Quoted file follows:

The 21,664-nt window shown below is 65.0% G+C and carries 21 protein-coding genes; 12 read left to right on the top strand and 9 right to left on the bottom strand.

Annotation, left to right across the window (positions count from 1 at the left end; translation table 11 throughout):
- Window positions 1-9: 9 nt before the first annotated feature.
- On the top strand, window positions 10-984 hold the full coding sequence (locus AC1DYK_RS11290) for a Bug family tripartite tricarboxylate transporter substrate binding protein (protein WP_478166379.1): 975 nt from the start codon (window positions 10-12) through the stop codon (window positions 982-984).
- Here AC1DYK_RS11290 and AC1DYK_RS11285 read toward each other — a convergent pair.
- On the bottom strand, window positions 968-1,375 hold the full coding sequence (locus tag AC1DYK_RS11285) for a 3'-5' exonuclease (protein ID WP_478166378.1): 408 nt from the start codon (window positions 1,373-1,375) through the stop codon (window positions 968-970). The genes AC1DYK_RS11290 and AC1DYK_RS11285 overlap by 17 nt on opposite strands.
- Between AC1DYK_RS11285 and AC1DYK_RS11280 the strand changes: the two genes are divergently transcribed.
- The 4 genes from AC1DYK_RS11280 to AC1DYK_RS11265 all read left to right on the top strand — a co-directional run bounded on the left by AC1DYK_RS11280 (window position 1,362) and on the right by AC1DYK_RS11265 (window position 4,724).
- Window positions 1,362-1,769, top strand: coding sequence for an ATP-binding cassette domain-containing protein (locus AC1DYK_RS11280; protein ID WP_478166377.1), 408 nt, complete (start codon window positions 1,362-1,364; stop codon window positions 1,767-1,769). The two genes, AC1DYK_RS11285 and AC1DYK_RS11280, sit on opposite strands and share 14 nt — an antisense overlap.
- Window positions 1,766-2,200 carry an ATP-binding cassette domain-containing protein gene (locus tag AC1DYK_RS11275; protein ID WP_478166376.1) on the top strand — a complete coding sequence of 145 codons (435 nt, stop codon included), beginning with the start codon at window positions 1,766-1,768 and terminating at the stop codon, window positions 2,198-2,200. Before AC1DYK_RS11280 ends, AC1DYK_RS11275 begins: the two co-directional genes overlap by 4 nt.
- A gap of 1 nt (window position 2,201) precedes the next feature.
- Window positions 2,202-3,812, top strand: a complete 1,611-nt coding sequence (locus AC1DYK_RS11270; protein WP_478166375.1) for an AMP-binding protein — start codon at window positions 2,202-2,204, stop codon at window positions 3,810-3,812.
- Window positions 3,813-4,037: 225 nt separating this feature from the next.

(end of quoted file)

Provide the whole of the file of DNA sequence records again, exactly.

The 21,664-nt window shown below is 65.0% G+C and carries 21 protein-coding genes; 12 read left to right on the top strand and 9 right to left on the bottom strand.

Annotation, left to right across the window (positions count from 1 at the left end; translation table 11 throughout):
- Window positions 1-9: 9 nt before the first annotated feature.
- On the top strand, window positions 10-984 hold the full coding sequence (locus AC1DYK_RS11290) for a Bug family tripartite tricarboxylate transporter substrate binding protein (protein WP_478166379.1): 975 nt from the start codon (window positions 10-12) through the stop codon (window positions 982-984).
- Here AC1DYK_RS11290 and AC1DYK_RS11285 read toward each other — a convergent pair.
- On the bottom strand, window positions 968-1,375 hold the full coding sequence (locus tag AC1DYK_RS11285) for a 3'-5' exonuclease (protein ID WP_478166378.1): 408 nt from the start codon (window positions 1,373-1,375) through the stop codon (window positions 968-970). The genes AC1DYK_RS11290 and AC1DYK_RS11285 overlap by 17 nt on opposite strands.
- Between AC1DYK_RS11285 and AC1DYK_RS11280 the strand changes: the two genes are divergently transcribed.
- The 4 genes from AC1DYK_RS11280 to AC1DYK_RS11265 all read left to right on the top strand — a co-directional run bounded on the left by AC1DYK_RS11280 (window position 1,362) and on the right by AC1DYK_RS11265 (window position 4,724).
- Window positions 1,362-1,769, top strand: coding sequence for an ATP-binding cassette domain-containing protein (locus AC1DYK_RS11280; protein ID WP_478166377.1), 408 nt, complete (start codon window positions 1,362-1,364; stop codon window positions 1,767-1,769). The two genes, AC1DYK_RS11285 and AC1DYK_RS11280, sit on opposite strands and share 14 nt — an antisense overlap.
- Window positions 1,766-2,200 carry an ATP-binding cassette domain-containing protein gene (locus tag AC1DYK_RS11275; protein ID WP_478166376.1) on the top strand — a complete coding sequence of 145 codons (435 nt, stop codon included), beginning with the start codon at window positions 1,766-1,768 and terminating at the stop codon, window positions 2,198-2,200. Before AC1DYK_RS11280 ends, AC1DYK_RS11275 begins: the two co-directional genes overlap by 4 nt.
- A gap of 1 nt (window position 2,201) precedes the next feature.
- Window positions 2,202-3,812, top strand: a complete 1,611-nt coding sequence (locus AC1DYK_RS11270; protein WP_478166375.1) for an AMP-binding protein — start codon at window positions 2,202-2,204, stop codon at window positions 3,810-3,812.
- Window positions 3,813-4,037: 225 nt separating this feature from the next.